I volunteered for 10 weeks in Masiphumelele, a township near Kommetjie. As I have volunteered aboard elsewhere I thought I knew what to expect. This however, was not entirely true. I didn’t expect to be loved, looked after, cared and hugged so much from both the children and other volunteers. Most of the volunteer houses that I have stayed in are filled with love and laughter. This one however was more than that.
I grew to become part of a much larger family and community in Masi. I lived in a homestay with Candi, her partner Sidney and her daughter Amy. Her house functions with the philosophy of Ubuntu. I had never come across this philosophy before but it translates to human kindness, humanness and humanity towards others. Everything in this house was based with this at the core and the teachings of Sri Sri Ravi Shankar who is the founder of the Art of Living. Again, prior to coming to the house, I was not familiar with this idea. The Art of Living run numerous courses with personal development at the core. By focusing on our breathing, feeling more at peace, we can in turn reach our true potential.
During my stay here, I was welcomed along with the other volunteers and we were all made to feel part of the family. Many of the volunteers here were younger than me, most ranged between 18-20 years old. It was an interesting experience to say the least, sharing the house with so many young women. We had many German and Brazilians. It was good to be around a younger crowd for the most part, listening to their dreams and ideas on life. It made me laugh to know that I was a decade older than them and when I was their age, we had no mobile phones or ipad.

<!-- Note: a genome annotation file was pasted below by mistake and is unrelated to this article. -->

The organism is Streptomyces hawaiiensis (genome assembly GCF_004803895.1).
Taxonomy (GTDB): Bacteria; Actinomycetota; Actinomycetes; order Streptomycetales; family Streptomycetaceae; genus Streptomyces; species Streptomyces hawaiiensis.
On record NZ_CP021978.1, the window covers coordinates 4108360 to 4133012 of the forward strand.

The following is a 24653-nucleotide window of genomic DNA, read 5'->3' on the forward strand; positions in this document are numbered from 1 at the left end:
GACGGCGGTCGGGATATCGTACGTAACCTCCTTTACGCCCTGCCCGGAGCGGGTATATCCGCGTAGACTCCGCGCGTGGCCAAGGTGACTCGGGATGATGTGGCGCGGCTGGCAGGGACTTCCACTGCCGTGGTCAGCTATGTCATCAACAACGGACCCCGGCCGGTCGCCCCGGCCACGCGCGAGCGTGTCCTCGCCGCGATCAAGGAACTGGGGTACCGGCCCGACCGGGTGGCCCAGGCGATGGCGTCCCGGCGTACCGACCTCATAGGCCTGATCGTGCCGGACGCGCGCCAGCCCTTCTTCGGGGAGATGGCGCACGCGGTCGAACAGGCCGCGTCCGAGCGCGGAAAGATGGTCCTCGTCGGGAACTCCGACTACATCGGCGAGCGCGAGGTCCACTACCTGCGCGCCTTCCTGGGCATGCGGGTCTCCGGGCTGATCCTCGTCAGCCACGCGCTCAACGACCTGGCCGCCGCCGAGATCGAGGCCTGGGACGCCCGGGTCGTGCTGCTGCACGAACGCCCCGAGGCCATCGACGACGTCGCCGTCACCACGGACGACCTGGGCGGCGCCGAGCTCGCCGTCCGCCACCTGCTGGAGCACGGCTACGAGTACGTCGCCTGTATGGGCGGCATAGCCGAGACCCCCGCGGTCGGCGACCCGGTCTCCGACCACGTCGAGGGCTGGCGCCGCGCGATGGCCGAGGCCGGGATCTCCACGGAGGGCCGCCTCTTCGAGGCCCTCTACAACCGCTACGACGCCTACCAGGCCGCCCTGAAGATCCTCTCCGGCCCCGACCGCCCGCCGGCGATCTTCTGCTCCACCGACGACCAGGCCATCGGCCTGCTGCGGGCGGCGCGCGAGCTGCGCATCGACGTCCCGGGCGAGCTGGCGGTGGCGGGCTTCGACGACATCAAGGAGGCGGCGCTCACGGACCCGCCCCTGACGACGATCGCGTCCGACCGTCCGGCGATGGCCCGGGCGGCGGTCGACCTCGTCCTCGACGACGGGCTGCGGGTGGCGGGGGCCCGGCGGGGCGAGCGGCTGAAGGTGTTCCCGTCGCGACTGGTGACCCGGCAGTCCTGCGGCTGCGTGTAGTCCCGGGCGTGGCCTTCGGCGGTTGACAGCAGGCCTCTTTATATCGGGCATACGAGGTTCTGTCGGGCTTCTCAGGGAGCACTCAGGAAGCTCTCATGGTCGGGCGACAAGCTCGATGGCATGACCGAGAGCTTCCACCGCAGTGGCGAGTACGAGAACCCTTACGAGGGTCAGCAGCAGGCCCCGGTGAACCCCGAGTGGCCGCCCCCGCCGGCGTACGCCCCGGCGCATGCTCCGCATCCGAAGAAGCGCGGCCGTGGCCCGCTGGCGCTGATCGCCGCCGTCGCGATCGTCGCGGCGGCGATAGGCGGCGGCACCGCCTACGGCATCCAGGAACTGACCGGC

The highlight and the most precious part of my experience, was the kids. I was at two different projects, in the morning I was at Kiddies Corner and than during the afternoons, I was at Yade’s homework club. The kids at both of these projects were so loving, kind, funny and adorable. My sheer presence made their day. It doesn’t matter, where you are from or how old you are. I saw so many kids face light up every morning that it warmed my heart. These kids are not shy, they are open and expressive. They love you with their heart and soul and expect nothing in return. Their innocence and curiosity for life is adorable. I couldn’t help but smile when I was with them. I loved each and everyone of these children so very much.
I have worked with and volunteered with many children over the years but with the kids in Masi, they are truly unique. These kids don’t have toys or puzzles or even paper sometimes. They make their own games and make each other smile. They don’t complain, they don’t have a mood swing and they are not disrespectful. They eat the food given, they share their lunch with others and they are grateful. These kids have no expectations, all they want to do is sit next to you, plait your hair and hug you. This is not too much to ask for.
Given how amazing the house, other volunteers and kids were, it was very hard to leave. I think I have this feeling every time something comes to an end but honestly, saying goodbye doesn’t get any easier. The more I’m surrounded by love, the harder it is to leave. I felt my heart break when I said goodbye to the kids in Masi and many of them didn’t understand why I was crying or leaving. I used to wish I could explain it to them, that I could get them to understand that I would not be coming back any time soon but I came to the conclusion that I didn’t want them to be upset or hurt. I didn’t want the reality of me leaving to make them feel sad because of course they too get attached to volunteers.